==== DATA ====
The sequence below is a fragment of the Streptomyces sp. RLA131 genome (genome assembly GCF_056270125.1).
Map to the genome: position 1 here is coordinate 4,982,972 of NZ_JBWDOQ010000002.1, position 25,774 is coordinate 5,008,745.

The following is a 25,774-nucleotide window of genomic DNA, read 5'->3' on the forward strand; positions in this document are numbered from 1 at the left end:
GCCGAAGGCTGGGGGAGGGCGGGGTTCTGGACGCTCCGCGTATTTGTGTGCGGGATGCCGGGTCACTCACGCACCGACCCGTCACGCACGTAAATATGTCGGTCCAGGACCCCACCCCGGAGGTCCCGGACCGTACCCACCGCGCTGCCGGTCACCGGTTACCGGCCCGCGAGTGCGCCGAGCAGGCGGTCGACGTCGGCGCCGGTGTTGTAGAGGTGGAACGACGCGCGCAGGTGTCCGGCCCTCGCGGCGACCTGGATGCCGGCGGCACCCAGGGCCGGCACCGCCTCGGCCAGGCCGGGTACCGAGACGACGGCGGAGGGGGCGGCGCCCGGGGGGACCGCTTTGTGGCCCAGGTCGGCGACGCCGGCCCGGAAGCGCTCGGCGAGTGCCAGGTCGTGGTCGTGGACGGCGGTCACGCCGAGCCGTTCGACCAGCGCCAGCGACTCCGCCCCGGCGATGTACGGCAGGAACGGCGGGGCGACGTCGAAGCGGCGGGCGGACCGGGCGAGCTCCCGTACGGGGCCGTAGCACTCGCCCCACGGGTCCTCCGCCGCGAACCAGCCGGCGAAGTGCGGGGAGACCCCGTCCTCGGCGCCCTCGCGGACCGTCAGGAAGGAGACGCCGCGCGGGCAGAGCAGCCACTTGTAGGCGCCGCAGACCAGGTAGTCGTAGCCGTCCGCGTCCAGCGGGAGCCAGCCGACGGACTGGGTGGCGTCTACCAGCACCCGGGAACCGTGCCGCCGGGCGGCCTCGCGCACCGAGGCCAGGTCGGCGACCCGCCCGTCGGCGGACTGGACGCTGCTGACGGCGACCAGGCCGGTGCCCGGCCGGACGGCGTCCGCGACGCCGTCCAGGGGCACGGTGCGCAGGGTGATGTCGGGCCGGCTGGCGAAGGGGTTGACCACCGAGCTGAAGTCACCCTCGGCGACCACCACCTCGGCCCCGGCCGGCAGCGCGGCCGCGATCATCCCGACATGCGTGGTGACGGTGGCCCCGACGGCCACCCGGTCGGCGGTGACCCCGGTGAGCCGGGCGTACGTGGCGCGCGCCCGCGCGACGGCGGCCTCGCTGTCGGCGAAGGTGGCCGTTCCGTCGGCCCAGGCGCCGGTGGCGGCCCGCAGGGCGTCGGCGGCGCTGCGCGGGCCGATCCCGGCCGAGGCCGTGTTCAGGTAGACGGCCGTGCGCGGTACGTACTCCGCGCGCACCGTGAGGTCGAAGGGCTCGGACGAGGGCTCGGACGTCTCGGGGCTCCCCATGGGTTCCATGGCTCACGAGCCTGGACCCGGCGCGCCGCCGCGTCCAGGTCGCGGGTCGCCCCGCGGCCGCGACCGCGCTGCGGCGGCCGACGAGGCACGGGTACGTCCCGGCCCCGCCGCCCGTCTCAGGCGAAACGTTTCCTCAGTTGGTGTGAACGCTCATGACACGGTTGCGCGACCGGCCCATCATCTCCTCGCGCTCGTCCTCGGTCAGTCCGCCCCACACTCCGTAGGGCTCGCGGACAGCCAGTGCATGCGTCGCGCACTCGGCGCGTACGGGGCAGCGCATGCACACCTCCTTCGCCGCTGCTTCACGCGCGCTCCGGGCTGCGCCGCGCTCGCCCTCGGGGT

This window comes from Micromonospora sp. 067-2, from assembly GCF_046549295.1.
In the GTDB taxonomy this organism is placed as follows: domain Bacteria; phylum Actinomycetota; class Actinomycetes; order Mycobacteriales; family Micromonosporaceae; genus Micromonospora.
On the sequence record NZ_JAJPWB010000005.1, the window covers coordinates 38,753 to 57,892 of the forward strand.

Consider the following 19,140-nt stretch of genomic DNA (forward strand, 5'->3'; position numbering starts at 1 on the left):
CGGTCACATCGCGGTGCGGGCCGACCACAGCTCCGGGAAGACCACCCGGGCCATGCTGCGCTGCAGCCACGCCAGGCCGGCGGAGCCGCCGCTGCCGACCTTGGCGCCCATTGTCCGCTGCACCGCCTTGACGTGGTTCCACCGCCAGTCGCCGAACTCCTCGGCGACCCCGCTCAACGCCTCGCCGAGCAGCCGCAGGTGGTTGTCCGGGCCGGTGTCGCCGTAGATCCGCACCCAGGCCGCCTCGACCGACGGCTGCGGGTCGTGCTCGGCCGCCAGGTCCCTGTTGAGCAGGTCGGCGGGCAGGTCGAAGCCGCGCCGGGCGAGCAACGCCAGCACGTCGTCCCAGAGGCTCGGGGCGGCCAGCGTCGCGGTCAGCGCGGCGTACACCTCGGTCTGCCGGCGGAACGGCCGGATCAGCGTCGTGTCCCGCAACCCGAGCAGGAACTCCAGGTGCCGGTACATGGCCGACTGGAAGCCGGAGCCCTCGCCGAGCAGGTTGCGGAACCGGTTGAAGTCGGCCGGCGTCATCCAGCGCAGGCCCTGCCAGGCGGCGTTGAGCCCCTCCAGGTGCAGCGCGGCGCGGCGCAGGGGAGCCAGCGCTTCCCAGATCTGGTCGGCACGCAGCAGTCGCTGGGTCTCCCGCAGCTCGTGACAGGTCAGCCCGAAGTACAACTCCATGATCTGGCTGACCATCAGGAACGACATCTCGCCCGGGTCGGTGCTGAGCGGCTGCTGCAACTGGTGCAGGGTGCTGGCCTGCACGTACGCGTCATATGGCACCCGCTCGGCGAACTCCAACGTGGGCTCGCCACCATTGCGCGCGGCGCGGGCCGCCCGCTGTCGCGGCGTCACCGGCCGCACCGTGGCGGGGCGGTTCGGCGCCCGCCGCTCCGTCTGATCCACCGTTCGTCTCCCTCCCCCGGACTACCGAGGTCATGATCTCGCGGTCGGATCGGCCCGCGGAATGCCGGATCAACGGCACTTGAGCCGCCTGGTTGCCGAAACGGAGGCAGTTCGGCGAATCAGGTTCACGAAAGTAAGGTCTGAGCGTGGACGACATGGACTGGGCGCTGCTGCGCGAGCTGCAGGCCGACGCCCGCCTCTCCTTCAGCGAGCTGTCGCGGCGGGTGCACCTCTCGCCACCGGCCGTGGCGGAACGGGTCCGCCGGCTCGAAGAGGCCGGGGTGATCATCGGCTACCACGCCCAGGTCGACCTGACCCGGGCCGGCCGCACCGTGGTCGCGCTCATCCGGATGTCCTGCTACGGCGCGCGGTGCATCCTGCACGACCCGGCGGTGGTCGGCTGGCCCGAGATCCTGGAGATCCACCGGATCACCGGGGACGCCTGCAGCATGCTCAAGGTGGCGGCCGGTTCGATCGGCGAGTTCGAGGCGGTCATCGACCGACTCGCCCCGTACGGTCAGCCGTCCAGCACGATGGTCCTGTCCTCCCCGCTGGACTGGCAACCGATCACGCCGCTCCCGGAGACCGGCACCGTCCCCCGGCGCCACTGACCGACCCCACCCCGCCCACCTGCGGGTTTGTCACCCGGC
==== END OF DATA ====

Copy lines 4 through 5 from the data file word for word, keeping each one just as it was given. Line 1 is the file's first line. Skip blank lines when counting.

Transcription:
GCCGAAGGCTGGGGGAGGGCGGGGTTCTGGACGCTCCGCGTATTTGTGTGCGGGATGCCGGGTCACTCACGCACCGACCCGTCACGCACGTAAATATGTCGGTCCAGGACCCCACCCCGGAGGTCCCGGACCGTACCCACCGCGCTGCCGGTCACCGGTTACCGGCCCGCGAGTGCGCCGAGCAGGCGGTCGACGTCGGCGCCGGTGTTGTAGAGGTGGAACGACGCGCGCAGGTGTCCGGCCCTCGCGGCGACCTGGATGCCGGCGGCACCCAGGGCCGGCACCGCCTCGGCCAGGCCGGGTACCGAGACGACGGCGGAGGGGGCGGCGCCCGGGGGGACCGCTTTGTGGCCCAGGTCGGCGACGCCGGCCCGGAAGCGCTCGGCGAGTGCCAGGTCGTGGTCGTGGACGGCGGTCACGCCGAGCCGTTCGACCAGCGCCAGCGACTCCGCCCCGGCGATGTACGGCAGGAACGGCGGGGCGACGTCGAAGCGGCGGGCGGACCGGGCGAGCTCCCGTACGGGGCCGTAGCACTCGCCCCACGGGTCCTCCGCCGCGAACCAGCCGGCGAAGTGCGGGGAGACCCCGTCCTCGGCGCCCTCGCGGACCGTCAGGAAGGAGACGCCGCGCGGGCAGAGCAGCCACTTGTAGGCGCCGCAGACCAGGTAGTCGTAGCCGTCCGCGTCCAGCGGGAGCCAGCCGACGGACTGGGTGGCGTCTACCAGCACCCGGGAACCGTGCCGCCGGGCGGCCTCGCGCACCGAGGCCAGGTCGGCGACCCGCCCGTCGGCGGACTGGACGCTGCTGACGGCGACCAGGCCGGTGCCCGGCCGGACGGCGTCCGCGACGCCGTCCAGGGGCACGGTGCGCAGGGTGATGTCGGGCCGGCTGGCGAAGGGGTTGACCACCGAGCTGAAGTCACCCTCGGCGACCACCACCTCGGCCCCGGCCGGCAGCGCGGCCGCGATCATCCCGACATGCGTGGTGACGGTGGCCCCGACGGCCACCCGGTCGGCGGTGACCCCGGTGAGCCGGGCGTACGTGGCGCGCGCCCGCGCGACGGCGGCCTCGCTGTCGGCGAAGGTGGCCGTTCCGTCGGCCCAGGCGCCGGTGGCGGCCCGCAGGGCGTCGGCGGCGCTGCGCGGGCCGATCCCGGCCGAGGCCGTGTTCAGGTAGACGGCCGTGCGCGGTACGTACTCCGCGCGCACCGTGAGGTCGAAGGGCTCGGACGAGGGCTCGGACGTCTCGGGGCTCCCCATGGGTTCCATGGCTCACGAGCCTGGACCCGGCGCGCCGCCGCGTCCAGGTCGCGGGTCGCCCCGCGGCCGCGACCGCGCTGCGGCGGCCGACGAGGCACGGGTACGTCCCGGCCCCGCCGCCCGTCTCAGGCGAAACGTTTCCTCAGTTGGTGTGAACGCTCATGACACGGTTGCGCGACCGGCCCATCATCTCCTCGCGCTCGTCCTCGGTCAGTCCGCCCCACACTCCGTAGGGCTCGCGGACAGCCAGTGCATGCGTCGCGCACTCGGCGCGTACGGGGCAGCGCATGCACACCTCCTTCGCCGCTGCTTCACGCGCGCTCCGGGCTGCGCCGCGCTCGCCCTCGGGGT

This window comes from Micromonospora sp. 067-2, from assembly GCF_046549295.1.